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After a concrete slab fell out from under two workers causing serious injuries, Mercon Group Pty Ltd received a $90,000 fine for failing to provide appropriate safety measures on a demolition site.

Mercon was engaged by principal contractor Growthbuilt Pty Ltd to perform demolition work, including the removal of concrete slabs to create space for the installation of elevators and stairways in a larger refurbishment project.

cost-cutting measures with serious consequences

In their original quote for completing the demolition, Mercon included costs associated with the use of ‘catch decks’ for cutting the concrete slabs. The ‘catch decks’ were intended to minimise any risk associated with concrete falling whilst being cut. Growthbuilt rejected the quote on the basis that the ‘catch decks’ were too expensive, so the parties agreed to supporting the concrete using props and joists instead.

The alternative support system ultimately failed and one of the concrete slabs fell out from under three workers as they were cutting it. After the incident, Growthbuilt engaged an engineering consultant to advise on a demolition method which would allow for the works to be performed safely. The consultant recommended using a robotic concrete cutter, which was always an affordable alternative available to all parties.

subcontractor pleads guilty despite cost-cutting request from principal

SafeWork NSW commenced proceedings against Mercon for exposing their workers to the risk of death or serious injury. Mercon pleaded guilty, conceding that they should have insisted on the use of ‘catch decks’, or sought appropriate alternatives such as the robotic concrete cutter.

The Court held that Mercon was obliged to reject the work rather than agreeing to complete it with substandard safety measures. Mercon was ordered to pay a fine of $120,000, which was reduced to $90,000 because of their guilty plea. They were also ordered to pay costs of $42,000 to the prosecutor.

safety measures essential for high-risk work environments

All employers must implement all reasonably practicable measures to eliminate risks to health and safety, or to minimise them where elimination is not reasonably practicable. This is particularly important for businesses conducting high-risk work. Commercial pressures will not stand up as an adequate defence if a foreseeable risk eventuates.

To discuss the safety obligations of sub-contractors, contact the Employment, Safety and Migration team.

 

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cost-cutting demands from principal no excuse for subcontractor’s safety breach

24 August 2021
barney adams natalie montalto

After a concrete slab fell out from under two workers causing serious injuries, Mercon Group Pty Ltd received a $90,000 fine for failing to provide appropriate safety measures on a demolition site.

Mercon was engaged by principal contractor Growthbuilt Pty Ltd to perform demolition work, including the removal of concrete slabs to create space for the installation of elevators and stairways in a larger refurbishment project.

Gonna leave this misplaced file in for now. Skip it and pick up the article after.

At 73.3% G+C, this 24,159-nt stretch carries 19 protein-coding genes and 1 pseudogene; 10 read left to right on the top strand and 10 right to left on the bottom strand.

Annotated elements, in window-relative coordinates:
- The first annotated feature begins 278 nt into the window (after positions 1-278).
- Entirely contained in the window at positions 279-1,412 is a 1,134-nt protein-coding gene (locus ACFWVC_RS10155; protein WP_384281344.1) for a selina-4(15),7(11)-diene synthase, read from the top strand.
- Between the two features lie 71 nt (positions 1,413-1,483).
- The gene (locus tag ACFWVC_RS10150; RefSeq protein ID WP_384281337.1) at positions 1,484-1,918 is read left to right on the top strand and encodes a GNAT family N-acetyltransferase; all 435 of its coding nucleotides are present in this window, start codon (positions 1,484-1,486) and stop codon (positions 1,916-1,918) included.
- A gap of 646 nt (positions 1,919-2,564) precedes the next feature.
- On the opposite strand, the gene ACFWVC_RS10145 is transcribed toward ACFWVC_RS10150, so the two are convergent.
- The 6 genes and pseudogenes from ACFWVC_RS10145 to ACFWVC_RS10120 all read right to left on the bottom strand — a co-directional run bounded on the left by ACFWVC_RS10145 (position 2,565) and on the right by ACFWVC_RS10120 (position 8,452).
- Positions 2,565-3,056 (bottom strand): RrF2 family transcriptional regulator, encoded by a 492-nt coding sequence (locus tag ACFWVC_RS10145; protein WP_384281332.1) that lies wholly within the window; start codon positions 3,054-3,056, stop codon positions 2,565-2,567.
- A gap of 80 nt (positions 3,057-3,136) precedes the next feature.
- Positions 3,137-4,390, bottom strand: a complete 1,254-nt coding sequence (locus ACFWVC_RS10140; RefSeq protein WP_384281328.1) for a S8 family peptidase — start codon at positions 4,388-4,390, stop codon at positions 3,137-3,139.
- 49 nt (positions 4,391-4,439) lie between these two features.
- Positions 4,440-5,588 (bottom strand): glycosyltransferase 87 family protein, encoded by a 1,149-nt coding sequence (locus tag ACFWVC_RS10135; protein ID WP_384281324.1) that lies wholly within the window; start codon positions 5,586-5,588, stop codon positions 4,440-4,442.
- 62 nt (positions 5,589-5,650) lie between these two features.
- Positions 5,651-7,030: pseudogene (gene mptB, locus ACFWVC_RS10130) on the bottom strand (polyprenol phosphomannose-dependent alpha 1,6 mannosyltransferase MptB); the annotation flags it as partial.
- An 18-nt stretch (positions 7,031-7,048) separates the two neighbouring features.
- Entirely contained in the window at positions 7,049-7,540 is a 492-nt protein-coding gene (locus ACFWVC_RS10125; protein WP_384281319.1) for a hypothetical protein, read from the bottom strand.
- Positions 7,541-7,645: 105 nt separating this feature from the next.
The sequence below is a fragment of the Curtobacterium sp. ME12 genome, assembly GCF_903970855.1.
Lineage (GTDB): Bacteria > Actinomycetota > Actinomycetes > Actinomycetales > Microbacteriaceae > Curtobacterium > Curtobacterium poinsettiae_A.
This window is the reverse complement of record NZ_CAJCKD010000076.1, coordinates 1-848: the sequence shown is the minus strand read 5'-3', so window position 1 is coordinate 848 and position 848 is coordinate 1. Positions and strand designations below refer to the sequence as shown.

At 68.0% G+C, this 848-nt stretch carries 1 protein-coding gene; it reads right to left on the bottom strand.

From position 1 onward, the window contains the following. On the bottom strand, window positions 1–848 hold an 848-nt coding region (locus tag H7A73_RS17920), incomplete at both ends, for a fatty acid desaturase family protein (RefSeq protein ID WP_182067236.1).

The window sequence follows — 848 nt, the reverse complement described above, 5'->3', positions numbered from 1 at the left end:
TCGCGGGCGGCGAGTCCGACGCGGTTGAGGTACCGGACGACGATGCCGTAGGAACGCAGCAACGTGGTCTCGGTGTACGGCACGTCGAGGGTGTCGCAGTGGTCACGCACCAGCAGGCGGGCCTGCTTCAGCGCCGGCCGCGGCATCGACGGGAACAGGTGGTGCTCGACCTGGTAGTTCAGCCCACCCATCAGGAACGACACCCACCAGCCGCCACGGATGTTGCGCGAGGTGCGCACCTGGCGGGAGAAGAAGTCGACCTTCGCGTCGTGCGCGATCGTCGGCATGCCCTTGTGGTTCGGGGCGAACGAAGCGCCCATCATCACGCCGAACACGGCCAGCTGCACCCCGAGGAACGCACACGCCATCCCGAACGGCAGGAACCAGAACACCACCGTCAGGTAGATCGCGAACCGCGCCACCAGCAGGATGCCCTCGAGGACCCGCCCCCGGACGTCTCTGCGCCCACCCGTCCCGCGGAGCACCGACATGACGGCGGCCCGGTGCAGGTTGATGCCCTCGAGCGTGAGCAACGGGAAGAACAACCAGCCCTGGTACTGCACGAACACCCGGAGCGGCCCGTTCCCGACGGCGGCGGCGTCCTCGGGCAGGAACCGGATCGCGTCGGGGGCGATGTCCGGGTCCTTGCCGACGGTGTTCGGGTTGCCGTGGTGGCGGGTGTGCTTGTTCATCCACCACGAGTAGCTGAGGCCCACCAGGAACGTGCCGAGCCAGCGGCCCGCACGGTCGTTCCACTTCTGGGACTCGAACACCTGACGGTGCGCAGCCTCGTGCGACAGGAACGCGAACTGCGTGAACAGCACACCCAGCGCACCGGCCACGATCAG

cost-cutting measures with serious consequences

In their original quote for completing the demolition, Mercon included costs associated with the use of ‘catch decks’ for cutting the concrete slabs. The ‘catch decks’ were intended to minimise any risk associated with concrete falling whilst being cut. Growthbuilt rejected the quote on the basis that the ‘catch decks’ were too expensive, so the parties agreed to supporting the concrete using props and joists instead.

The alternative support system ultimately failed and one of the concrete slabs fell out from under three workers as they were cutting it. After the incident, Growthbuilt engaged an engineering consultant to advise on a demolition method which would allow for the works to be performed safely. The consultant recommended using a robotic concrete cutter, which was always an affordable alternative available to all parties.

subcontractor pleads guilty despite cost-cutting request from principal

SafeWork NSW commenced proceedings against Mercon for exposing their workers to the risk of death or serious injury. Mercon pleaded guilty, conceding that they should have insisted on the use of ‘catch decks’, or sought appropriate alternatives such as the robotic concrete cutter.

The Court held that Mercon was obliged to reject the work rather than agreeing to complete it with substandard safety measures. Mercon was ordered to pay a fine of $120,000, which was reduced to $90,000 because of their guilty plea. They were also ordered to pay costs of $42,000 to the prosecutor.

safety measures essential for high-risk work environments

All employers must implement all reasonably practicable measures to eliminate risks to health and safety, or to minimise them where elimination is not reasonably practicable. This is particularly important for businesses conducting high-risk work. Commercial pressures will not stand up as an adequate defence if a foreseeable risk eventuates.

To discuss the safety obligations of sub-contractors, contact the Employment, Safety and Migration team.